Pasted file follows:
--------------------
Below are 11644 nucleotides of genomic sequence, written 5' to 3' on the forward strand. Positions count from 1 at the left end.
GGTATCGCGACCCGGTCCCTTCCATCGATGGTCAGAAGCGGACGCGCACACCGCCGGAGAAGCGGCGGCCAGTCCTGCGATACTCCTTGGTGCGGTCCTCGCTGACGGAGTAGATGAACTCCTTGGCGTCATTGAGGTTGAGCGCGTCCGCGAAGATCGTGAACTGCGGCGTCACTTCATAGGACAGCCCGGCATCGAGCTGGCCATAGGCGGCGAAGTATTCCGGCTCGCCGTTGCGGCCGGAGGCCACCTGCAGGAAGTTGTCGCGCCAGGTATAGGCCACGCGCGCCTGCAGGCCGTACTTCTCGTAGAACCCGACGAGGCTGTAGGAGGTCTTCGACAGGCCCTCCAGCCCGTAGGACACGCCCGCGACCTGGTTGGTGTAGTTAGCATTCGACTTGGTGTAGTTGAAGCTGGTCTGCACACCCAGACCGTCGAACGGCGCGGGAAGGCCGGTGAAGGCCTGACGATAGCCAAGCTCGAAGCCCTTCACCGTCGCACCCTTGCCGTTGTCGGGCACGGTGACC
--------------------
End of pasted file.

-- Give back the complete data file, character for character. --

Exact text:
Below are 11644 nucleotides of genomic sequence, written 5' to 3' on the forward strand. Positions count from 1 at the left end.
GGTATCGCGACCCGGTCCCTTCCATCGATGGTCAGAAGCGGACGCGCACACCGCCGGAGAAGCGGCGGCCAGTCCTGCGATACTCCTTGGTGCGGTCCTCGCTGACGGAGTAGATGAACTCCTTGGCGTCATTGAGGTTGAGCGCGTCCGCGAAGATCGTGAACTGCGGCGTCACTTCATAGGACAGCCCGGCATCGAGCTGGCCATAGGCGGCGAAGTATTCCGGCTCGCCGTTGCGGCCGGAGGCCACCTGCAGGAAGTTGTCGCGCCAGGTATAGGCCACGCGCGCCTGCAGGCCGTACTTCTCGTAGAACCCGACGAGGCTGTAGGAGGTCTTCGACAGGCCCTCCAGCCCGTAGGACACGCCCGCGACCTGGTTGGTGTAGTTAGCATTCGACTTGGTGTAGTTGAAGCTGGTCTGCACACCCAGACCGTCGAACGGCGCGGGAAGGCCGGTGAAGGCCTGACGATAGCCAAGCTCGAAGCCCTTCACCGTCGCACCCTTGCCGTTGTCGGGCACGGTGACC